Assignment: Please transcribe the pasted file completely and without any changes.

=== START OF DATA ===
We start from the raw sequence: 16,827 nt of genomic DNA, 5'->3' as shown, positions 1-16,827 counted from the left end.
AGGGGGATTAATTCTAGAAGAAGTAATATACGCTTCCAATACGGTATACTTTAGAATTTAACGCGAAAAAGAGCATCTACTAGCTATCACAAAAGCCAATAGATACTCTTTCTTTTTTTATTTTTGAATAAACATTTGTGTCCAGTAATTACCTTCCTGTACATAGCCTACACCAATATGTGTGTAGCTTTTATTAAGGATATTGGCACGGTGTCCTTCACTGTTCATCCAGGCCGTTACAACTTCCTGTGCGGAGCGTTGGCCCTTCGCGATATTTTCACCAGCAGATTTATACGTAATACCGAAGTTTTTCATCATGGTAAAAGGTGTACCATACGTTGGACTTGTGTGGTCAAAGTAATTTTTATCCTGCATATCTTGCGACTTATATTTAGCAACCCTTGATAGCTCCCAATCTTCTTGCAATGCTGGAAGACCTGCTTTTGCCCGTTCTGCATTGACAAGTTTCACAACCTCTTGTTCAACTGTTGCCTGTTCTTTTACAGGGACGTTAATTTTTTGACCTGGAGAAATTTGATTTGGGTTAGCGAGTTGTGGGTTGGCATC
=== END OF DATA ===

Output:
We start from the raw sequence: 16,827 nt of genomic DNA, 5'->3' as shown, positions 1-16,827 counted from the left end.
AGGGGGATTAATTCTAGAAGAAGTAATATACGCTTCCAATACGGTATACTTTAGAATTTAACGCGAAAAAGAGCATCTACTAGCTATCACAAAAGCCAATAGATACTCTTTCTTTTTTTATTTTTGAATAAACATTTGTGTCCAGTAATTACCTTCCTGTACATAGCCTACACCAATATGTGTGTAGCTTTTATTAAGGATATTGGCACGGTGTCCTTCACTGTTCATCCAGGCCGTTACAACTTCCTGTGCGGAGCGTTGGCCCTTCGCGATATTTTCACCAGCAGATTTATACGTAATACCGAAGTTTTTCATCATGGTAAAAGGTGTACCATACGTTGGACTTGTGTGGTCAAAGTAATTTTTATCCTGCATATCTTGCGACTTATATTTAGCAACCCTTGATAGCTCCCAATCTTCTTGCAATGCTGGAAGACCTGCTTTTGCCCGTTCTGCATTGACAAGTTTCACAACCTCTTGTTCAACTGTTGCCTGTTCTTTTACAGGGACGTTAATTTTTTGACCTGGAGAAATTTGATTTGGGTTAGCGAGTTGTGGGTTGGCATC